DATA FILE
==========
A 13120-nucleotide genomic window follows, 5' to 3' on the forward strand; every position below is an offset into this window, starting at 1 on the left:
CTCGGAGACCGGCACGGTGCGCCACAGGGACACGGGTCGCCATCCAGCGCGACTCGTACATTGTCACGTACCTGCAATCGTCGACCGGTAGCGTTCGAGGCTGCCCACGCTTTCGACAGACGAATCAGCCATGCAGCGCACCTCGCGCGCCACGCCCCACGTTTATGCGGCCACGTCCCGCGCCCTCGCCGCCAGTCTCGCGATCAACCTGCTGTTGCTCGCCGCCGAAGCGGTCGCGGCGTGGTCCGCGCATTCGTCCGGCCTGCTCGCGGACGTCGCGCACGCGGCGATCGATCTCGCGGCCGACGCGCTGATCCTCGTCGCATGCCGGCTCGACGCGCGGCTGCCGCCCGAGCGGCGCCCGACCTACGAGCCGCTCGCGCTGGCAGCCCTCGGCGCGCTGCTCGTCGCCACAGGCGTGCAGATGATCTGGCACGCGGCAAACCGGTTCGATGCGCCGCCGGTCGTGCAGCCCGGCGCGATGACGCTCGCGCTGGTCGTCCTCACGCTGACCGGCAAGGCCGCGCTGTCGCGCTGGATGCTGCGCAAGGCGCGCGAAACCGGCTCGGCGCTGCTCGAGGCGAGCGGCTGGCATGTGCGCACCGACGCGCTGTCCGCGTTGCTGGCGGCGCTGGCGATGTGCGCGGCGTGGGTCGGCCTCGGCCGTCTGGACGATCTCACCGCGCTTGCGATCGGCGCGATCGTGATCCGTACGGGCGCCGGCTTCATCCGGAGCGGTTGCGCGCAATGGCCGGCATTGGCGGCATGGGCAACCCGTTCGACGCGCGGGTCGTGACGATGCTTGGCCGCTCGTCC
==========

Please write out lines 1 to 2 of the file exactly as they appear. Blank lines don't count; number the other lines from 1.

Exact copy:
A 13120-nucleotide genomic window follows, 5' to 3' on the forward strand; every position below is an offset into this window, starting at 1 on the left:
CTCGGAGACCGGCACGGTGCGCCACAGGGACACGGGTCGCCATCCAGCGCGACTCGTACATTGTCACGTACCTGCAATCGTCGACCGGTAGCGTTCGAGGCTGCCCACGCTTTCGACAGACGAATCAGCCATGCAGCGCACCTCGCGCGCCACGCCCCACGTTTATGCGGCCACGTCCCGCGCCCTCGCCGCCAGTCTCGCGATCAACCTGCTGTTGCTCGCCGCCGAAGCGGTCGCGGCGTGGTCCGCGCATTCGTCCGGCCTGCTCGCGGACGTCGCGCACGCGGCGATCGATCTCGCGGCCGACGCGCTGATCCTCGTCGCATGCCGGCTCGACGCGCGGCTGCCGCCCGAGCGGCGCCCGACCTACGAGCCGCTCGCGCTGGCAGCCCTCGGCGCGCTGCTCGTCGCCACAGGCGTGCAGATGATCTGGCACGCGGCAAACCGGTTCGATGCGCCGCCGGTCGTGCAGCCCGGCGCGATGACGCTCGCGCTGGTCGTCCTCACGCTGACCGGCAAGGCCGCGCTGTCGCGCTGGATGCTGCGCAAGGCGCGCGAAACCGGCTCGGCGCTGCTCGAGGCGAGCGGCTGGCATGTGCGCACCGACGCGCTGTCCGCGTTGCTGGCGGCGCTGGCGATGTGCGCGGCGTGGGTCGGCCTCGGCCGTCTGGACGATCTCACCGCGCTTGCGATCGGCGCGATCGTGATCCGTACGGGCGCCGGCTTCATCCGGAGCGGTTGCGCGCAATGGCCGGCATTGGCGGCATGGGCAACCCGTTCGACGCGCGGGTCGTGACGATGCTTGGCCGCTCGTCC